To navigate these unprecedented times, many of us are working remotely or have had to make changes to our daily lives. WFA San Diego has asked LANSolutions, our IT partner, to share some guidelines to help us combat possible cyber security threats.
By Jeff Spate, Senior Systems Engineer II, LANSolutions LLC
May 11, 2020
With more employees working from home due to the Coronavirus, cyber-criminals have shifted their tactics to better exploit users and their home computers and networks. This includes Coronavirus oriented phishing attacks and attacks on home Wi-Fi routers.
Most of the traditional methods used to secure personal computers and home networks have remained the same, and those are included below. But LANSolutions has updated their home cybersecurity guidelines recently to accommodate current trends and concerns we have been experiencing while supporting a large work from at home userbase. Below are some guidelines on how to increase general cybersecurity while working from home (or remotely in general) along with some related tips such as securing Zoom meetings. Some are the same topics you’ve likely heard before and are common on most “secure your home” blog posts seen on social media and other websites but are covered in more depth to provide better guidance on implementation. Some you probably have not seen before but are rapidly becoming not only recommended but necessary.
Please note that some of these topics may require you to work with your internet provider, router, or software vendor, or your trusted home computer consultant (spouse, child, niece/nephew, neighbor, etc.) to get it properly set up. There is a broad range of brands, models, and software versions to accommodate so specific steps on performing the recommendations below are impossible to provide. Links are provided when relevant. It is also worth noting that most security software and networking devices are not properly secured when used in their default/out-of-the-box configurations. They need some tuning to utilize the features they provide.
Guidelines we’ll cover
- Phishing attacks
- Home Computer Updates
- Application Updates
- Router & Wi-Fi
- Unique and Strong Passwords
- 2-Factor Authentication
- DNS Filtering
- Zoom Meetings
Phishing emails have long been the most popular method for cyber-criminals to deliver malicious links and attachments. Sending millions of emails, a day is both cheap and effective. In recent months there has been a significant rise in malicious emails under the guise of being from legitimate places like the CDC, WHO, insurance companies, etc. They are worded to appeal the general susceptibility to get information regarding the Coronavirus and changes to company policies and government guidelines and trick you into opening links and attachments to malicious content. The email protection system (spam filter) you currently have in place is likely already blocking most of these emails, but none are 100% effective in preventing them all from reaching your inbox.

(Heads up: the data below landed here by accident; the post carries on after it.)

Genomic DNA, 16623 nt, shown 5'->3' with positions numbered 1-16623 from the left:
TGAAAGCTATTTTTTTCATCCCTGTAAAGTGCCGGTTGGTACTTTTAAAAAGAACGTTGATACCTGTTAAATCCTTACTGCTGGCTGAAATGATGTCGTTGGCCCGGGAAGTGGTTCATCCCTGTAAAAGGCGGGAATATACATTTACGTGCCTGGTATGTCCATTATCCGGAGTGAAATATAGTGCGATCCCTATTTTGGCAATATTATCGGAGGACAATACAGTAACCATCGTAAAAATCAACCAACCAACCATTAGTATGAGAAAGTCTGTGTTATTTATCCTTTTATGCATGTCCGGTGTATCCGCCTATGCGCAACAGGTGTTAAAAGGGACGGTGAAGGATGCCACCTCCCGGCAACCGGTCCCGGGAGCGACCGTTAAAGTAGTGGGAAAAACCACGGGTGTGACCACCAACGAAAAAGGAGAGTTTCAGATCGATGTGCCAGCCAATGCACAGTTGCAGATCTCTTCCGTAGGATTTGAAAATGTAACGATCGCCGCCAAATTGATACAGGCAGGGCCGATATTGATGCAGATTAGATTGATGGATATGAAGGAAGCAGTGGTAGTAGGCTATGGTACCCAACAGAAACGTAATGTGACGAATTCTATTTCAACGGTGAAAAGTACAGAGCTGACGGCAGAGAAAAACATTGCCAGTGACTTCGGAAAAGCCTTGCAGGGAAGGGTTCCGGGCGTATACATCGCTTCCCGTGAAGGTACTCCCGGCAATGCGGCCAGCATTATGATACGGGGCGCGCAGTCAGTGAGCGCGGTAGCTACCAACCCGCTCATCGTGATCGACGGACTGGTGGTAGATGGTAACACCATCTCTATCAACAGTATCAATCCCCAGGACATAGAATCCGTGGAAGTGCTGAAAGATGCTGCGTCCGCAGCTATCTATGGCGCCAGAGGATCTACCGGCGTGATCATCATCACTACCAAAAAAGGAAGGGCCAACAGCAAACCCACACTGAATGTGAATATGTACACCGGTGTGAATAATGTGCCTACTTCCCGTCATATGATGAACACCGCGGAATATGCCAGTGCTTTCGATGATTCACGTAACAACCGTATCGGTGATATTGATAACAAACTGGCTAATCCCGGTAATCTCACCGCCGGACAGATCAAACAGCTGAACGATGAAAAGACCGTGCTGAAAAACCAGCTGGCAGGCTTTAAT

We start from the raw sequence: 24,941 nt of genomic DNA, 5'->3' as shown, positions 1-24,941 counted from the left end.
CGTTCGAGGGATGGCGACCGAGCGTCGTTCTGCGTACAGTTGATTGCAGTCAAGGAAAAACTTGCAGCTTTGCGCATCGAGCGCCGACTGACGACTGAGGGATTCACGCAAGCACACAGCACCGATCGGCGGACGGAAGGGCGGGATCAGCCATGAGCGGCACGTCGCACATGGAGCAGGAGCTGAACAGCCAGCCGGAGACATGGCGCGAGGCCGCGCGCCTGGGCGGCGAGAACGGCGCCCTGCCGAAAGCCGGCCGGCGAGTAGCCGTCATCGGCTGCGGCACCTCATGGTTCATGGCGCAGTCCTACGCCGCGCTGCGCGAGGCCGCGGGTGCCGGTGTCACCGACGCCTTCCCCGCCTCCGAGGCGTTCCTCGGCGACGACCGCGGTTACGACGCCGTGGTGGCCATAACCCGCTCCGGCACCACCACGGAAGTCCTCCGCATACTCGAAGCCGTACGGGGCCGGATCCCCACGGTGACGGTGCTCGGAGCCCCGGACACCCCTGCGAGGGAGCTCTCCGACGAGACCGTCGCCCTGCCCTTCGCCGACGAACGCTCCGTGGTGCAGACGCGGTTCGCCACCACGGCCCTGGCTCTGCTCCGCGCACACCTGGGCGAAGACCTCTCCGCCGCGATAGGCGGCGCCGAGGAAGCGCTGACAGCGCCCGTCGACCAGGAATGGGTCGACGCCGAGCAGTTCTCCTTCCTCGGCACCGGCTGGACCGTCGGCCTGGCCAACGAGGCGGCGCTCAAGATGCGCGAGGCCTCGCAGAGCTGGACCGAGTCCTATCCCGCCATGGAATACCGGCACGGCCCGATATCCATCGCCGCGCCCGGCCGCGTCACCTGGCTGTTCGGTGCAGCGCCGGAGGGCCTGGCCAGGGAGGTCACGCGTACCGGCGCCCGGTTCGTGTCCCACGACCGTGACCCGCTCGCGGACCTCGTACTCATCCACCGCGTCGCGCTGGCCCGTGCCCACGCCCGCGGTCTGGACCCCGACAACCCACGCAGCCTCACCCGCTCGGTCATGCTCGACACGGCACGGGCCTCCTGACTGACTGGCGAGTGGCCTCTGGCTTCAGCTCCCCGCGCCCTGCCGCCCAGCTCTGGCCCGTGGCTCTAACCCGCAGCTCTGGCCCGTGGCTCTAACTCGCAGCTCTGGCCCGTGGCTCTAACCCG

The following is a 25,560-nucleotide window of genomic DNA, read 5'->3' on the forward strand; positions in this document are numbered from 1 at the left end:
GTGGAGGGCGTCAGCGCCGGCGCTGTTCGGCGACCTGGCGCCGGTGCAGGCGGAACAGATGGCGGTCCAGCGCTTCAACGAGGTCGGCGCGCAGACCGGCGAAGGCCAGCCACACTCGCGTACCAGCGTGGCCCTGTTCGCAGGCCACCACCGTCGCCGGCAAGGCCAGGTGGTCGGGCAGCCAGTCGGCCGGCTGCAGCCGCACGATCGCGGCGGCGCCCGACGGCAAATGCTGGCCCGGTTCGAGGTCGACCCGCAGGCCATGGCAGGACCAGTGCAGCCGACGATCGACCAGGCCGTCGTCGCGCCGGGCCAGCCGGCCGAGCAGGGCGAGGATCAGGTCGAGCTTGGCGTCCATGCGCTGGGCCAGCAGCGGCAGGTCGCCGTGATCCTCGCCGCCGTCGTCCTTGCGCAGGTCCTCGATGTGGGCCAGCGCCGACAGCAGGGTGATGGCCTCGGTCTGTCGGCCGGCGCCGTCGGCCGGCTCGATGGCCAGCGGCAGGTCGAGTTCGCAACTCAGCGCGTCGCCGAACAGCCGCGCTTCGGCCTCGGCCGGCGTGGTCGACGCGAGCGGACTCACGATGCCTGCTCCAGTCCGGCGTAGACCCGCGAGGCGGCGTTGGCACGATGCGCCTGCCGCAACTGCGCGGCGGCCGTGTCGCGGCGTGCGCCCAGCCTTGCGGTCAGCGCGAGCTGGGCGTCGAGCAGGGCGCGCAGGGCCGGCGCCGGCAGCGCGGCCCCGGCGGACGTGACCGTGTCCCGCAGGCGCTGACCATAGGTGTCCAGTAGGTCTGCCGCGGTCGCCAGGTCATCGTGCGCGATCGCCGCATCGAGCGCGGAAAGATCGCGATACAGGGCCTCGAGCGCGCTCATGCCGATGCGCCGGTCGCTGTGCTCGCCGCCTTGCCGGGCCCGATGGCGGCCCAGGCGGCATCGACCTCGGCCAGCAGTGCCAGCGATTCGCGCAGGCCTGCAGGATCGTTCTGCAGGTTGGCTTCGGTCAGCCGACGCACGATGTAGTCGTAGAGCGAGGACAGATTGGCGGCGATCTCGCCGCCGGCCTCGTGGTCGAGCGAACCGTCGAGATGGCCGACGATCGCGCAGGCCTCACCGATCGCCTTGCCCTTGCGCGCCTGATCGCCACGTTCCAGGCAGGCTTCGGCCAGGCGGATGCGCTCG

The best defense against these kinds of attacks has always been to exercise heightened awareness regarding these types of emails. Do not open attachments or links unless you are certain the email is legitimate. Exercise this awareness even if the email is from someone you have exchanged emails with previously. It is very common for cyber-criminals to compromise an account, review the past emails sent, and craft a custom email to you pretending to be that person. They will often ask for you to visit a link to download a file, log into a website, wire money, or purchase gift cards. It is always best to confirm these kinds of request with a phone call, you cannot rely on a reply email asking if they want you to perform that action since the cyber-criminal Is actively watching new emails and replying.
KnowBe4 is a provider of phish testing and other security training that LANSolutions uses to test and train its customers. They provide real-world examples of phishing emails taking advantage of the Coronavirus here. It’s worth reviewing a few as most that you’ll see look very similar to the examples provided.
Home Computer Updates
Making sure your operating system has recent updates is something you will see on any list of security recommendations and for good reason. Making sure your home computer has the latest updates installed is and always has been good security practice. Many publish “security breaches” you will read about in the news exploit some piece of software that an update has already fixed but was not currently installed. The Equifax breach of 2017 that exposed personal information for 143 million Americans occurred due to an exploit of a web-application vulnerability that had a patch issued months earlier.
Microsoft and Apple issue updates monthly that include security improvements that are important to have installed.
Windows 10 computers are most likely updating themselves automatically (assuming you reboot regularly).